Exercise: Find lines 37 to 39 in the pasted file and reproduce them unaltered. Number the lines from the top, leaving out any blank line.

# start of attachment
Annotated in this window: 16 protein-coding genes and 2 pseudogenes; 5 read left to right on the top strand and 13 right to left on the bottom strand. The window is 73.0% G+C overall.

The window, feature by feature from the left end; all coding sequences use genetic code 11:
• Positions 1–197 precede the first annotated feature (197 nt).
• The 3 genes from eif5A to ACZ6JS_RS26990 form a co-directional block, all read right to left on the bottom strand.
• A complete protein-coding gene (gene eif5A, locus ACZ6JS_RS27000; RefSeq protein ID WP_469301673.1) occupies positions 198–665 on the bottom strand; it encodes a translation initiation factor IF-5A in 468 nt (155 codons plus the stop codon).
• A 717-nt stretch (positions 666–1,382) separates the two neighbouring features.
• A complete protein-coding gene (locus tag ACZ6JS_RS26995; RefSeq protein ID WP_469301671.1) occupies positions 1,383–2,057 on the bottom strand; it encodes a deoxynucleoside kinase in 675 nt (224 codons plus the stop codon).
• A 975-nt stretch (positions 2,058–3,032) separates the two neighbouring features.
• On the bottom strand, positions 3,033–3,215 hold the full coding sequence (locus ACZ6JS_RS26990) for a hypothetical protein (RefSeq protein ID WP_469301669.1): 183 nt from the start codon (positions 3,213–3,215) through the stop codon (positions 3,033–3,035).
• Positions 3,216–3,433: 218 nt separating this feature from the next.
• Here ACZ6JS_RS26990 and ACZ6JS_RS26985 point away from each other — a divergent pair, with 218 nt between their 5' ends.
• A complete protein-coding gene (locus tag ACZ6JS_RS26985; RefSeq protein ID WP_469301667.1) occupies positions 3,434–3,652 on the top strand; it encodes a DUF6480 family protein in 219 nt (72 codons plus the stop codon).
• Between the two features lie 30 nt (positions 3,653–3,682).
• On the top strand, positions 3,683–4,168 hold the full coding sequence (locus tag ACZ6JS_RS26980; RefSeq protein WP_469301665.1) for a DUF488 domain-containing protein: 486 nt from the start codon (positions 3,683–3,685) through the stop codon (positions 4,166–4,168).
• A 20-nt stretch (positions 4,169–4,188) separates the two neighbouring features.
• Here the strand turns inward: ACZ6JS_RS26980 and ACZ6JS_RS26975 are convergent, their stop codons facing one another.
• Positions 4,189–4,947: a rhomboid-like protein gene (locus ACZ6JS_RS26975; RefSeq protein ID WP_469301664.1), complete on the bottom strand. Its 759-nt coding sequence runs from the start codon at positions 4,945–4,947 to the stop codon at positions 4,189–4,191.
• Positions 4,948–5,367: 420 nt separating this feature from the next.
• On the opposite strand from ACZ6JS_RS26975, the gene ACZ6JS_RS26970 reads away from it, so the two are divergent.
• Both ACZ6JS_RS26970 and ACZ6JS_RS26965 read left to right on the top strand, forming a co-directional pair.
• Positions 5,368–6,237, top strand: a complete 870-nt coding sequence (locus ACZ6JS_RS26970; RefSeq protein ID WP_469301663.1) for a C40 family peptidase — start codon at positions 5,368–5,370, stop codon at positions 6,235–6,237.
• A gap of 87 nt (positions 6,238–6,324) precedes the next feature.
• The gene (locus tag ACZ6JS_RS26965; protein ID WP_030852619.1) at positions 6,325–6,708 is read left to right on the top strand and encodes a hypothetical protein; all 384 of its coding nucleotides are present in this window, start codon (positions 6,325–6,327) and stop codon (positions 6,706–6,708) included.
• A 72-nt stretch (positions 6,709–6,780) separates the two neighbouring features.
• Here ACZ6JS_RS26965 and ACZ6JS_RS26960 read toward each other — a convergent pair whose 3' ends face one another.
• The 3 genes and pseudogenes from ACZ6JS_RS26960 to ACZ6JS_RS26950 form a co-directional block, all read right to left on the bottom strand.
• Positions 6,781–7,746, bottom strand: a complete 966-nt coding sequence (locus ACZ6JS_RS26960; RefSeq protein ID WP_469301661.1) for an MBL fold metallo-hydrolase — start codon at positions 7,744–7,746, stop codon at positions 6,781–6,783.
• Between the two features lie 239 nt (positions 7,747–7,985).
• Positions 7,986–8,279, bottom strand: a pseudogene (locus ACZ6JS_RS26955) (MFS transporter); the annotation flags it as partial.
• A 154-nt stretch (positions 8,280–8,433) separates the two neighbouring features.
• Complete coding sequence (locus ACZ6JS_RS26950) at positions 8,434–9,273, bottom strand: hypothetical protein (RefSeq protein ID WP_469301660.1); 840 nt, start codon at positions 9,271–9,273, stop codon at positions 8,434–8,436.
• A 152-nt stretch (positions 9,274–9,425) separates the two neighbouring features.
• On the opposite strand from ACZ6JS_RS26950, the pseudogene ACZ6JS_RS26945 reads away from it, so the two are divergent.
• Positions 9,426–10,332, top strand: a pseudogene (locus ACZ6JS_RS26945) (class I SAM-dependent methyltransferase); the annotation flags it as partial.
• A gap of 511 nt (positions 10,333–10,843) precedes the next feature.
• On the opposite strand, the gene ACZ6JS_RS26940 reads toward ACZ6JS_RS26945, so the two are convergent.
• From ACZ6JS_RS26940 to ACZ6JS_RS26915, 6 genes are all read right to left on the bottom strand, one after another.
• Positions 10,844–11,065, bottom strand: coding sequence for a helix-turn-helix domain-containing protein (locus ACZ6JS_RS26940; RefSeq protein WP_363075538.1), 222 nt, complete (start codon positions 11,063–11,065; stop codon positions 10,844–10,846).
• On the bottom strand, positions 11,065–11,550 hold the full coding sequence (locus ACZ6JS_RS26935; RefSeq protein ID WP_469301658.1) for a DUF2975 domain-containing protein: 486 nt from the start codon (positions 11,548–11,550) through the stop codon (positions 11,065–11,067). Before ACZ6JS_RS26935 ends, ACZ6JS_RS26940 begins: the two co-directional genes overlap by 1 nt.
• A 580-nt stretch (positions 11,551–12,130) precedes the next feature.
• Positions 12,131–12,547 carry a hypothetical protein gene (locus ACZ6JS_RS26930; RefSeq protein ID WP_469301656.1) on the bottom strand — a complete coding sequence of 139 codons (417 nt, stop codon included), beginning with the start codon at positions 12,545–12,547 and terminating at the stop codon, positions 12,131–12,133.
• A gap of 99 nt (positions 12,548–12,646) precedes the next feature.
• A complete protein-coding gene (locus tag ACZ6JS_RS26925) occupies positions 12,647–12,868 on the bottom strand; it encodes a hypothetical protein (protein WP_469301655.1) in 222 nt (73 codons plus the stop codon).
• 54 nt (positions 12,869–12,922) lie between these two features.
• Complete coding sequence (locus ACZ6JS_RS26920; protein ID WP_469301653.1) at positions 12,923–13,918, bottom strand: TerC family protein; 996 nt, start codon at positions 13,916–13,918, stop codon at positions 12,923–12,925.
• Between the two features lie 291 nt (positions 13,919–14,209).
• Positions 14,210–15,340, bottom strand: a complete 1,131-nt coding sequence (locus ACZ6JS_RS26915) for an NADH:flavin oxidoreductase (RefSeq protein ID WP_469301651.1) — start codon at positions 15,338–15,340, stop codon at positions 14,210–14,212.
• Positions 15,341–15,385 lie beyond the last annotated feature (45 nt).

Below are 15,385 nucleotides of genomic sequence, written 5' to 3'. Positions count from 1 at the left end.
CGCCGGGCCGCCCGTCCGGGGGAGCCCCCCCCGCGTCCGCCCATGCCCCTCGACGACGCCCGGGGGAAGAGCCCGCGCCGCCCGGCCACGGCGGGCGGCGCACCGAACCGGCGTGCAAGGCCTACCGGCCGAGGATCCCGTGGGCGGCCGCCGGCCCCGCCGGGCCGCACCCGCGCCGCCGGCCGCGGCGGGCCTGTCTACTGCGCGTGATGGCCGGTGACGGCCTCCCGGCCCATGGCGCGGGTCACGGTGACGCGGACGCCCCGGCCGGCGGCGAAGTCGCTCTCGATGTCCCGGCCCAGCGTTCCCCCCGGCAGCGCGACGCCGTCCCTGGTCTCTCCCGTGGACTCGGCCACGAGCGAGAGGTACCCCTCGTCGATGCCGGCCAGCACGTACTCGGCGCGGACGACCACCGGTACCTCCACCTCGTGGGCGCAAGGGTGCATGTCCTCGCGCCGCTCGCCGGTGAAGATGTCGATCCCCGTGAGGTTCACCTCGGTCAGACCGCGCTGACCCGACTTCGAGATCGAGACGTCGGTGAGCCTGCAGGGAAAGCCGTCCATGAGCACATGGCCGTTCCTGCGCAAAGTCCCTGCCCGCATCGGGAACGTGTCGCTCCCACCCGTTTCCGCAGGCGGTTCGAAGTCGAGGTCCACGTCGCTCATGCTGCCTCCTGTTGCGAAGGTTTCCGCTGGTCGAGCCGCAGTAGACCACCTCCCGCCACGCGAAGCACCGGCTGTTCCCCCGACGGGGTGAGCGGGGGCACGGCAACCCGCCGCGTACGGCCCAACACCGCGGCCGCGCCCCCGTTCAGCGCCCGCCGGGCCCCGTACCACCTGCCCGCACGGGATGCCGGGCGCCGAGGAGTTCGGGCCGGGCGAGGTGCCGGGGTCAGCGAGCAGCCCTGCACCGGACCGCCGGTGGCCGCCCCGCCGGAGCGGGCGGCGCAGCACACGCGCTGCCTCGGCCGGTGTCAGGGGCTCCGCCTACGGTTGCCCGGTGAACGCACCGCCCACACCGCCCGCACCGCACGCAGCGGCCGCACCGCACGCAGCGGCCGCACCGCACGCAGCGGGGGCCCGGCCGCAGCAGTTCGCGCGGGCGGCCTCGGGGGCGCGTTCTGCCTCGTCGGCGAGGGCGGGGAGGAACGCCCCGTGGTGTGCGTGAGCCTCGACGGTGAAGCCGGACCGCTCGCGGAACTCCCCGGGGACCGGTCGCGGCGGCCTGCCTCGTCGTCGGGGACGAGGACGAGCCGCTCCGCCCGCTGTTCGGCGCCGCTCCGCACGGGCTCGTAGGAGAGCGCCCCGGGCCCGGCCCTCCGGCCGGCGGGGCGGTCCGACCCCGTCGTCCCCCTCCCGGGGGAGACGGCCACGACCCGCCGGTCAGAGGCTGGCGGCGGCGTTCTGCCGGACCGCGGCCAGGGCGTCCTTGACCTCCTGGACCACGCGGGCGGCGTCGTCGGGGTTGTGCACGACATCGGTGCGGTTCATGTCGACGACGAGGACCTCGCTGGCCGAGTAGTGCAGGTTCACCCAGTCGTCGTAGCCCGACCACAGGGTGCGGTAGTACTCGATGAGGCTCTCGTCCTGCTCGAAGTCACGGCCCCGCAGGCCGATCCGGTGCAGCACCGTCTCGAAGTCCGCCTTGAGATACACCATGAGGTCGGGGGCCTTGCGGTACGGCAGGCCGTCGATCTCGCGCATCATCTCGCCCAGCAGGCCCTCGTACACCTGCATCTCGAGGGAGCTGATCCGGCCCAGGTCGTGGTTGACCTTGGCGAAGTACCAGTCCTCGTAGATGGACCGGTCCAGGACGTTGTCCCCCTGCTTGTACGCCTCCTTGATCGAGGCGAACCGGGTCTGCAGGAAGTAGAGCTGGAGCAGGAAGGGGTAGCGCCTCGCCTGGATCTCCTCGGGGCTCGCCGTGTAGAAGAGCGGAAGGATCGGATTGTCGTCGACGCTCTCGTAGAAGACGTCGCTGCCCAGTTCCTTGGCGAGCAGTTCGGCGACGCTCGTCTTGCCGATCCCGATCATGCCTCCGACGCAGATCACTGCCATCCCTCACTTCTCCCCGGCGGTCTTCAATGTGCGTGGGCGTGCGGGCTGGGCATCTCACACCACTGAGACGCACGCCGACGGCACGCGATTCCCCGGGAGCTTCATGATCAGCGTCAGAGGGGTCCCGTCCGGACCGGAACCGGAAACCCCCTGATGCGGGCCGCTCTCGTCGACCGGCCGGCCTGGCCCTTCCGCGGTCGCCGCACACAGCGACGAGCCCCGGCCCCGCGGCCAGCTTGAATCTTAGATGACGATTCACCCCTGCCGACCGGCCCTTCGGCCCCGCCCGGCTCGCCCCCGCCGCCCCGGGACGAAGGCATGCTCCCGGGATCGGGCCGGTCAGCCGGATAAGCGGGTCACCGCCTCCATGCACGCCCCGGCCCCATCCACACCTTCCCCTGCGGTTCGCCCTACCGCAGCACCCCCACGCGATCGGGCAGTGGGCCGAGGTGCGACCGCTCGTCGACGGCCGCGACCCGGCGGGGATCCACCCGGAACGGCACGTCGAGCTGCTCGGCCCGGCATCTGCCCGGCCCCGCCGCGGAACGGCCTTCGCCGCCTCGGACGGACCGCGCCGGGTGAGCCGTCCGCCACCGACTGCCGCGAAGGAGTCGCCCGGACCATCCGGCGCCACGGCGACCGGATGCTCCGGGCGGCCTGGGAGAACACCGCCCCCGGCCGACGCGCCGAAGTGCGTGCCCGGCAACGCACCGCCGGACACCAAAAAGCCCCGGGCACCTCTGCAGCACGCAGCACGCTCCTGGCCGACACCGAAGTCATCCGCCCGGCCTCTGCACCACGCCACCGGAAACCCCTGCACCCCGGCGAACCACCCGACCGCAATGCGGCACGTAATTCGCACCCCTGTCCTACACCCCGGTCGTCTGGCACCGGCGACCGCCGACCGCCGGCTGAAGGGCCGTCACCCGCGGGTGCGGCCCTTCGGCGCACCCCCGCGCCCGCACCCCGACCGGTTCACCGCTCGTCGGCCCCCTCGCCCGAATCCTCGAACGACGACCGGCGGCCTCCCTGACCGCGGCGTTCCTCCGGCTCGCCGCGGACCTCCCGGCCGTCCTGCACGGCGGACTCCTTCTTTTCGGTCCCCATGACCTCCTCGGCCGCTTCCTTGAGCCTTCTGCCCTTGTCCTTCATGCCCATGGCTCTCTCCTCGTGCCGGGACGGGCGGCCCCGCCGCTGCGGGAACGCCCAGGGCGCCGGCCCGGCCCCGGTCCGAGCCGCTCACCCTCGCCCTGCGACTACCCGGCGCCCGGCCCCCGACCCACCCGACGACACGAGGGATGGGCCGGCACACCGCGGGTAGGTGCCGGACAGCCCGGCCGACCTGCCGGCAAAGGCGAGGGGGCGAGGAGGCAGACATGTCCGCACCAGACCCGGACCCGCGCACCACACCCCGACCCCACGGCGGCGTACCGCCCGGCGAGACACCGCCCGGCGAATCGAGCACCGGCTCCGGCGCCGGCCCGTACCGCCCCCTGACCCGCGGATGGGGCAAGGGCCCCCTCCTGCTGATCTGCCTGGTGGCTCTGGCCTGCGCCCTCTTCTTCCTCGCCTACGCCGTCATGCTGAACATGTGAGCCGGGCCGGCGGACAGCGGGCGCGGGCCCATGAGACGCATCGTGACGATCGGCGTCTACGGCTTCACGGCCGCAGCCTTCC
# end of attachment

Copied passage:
• From ACZ6JS_RS26940 to ACZ6JS_RS26915, 6 genes are all read right to left on the bottom strand, one after another.
• Positions 10,844–11,065, bottom strand: coding sequence for a helix-turn-helix domain-containing protein (locus ACZ6JS_RS26940; RefSeq protein WP_363075538.1), 222 nt, complete (start codon positions 11,063–11,065; stop codon positions 10,844–10,846).
• On the bottom strand, positions 11,065–11,550 hold the full coding sequence (locus ACZ6JS_RS26935; RefSeq protein ID WP_469301658.1) for a DUF2975 domain-containing protein: 486 nt from the start codon (positions 11,548–11,550) through the stop codon (positions 11,065–11,067). Before ACZ6JS_RS26935 ends, ACZ6JS_RS26940 begins: the two co-directional genes overlap by 1 nt.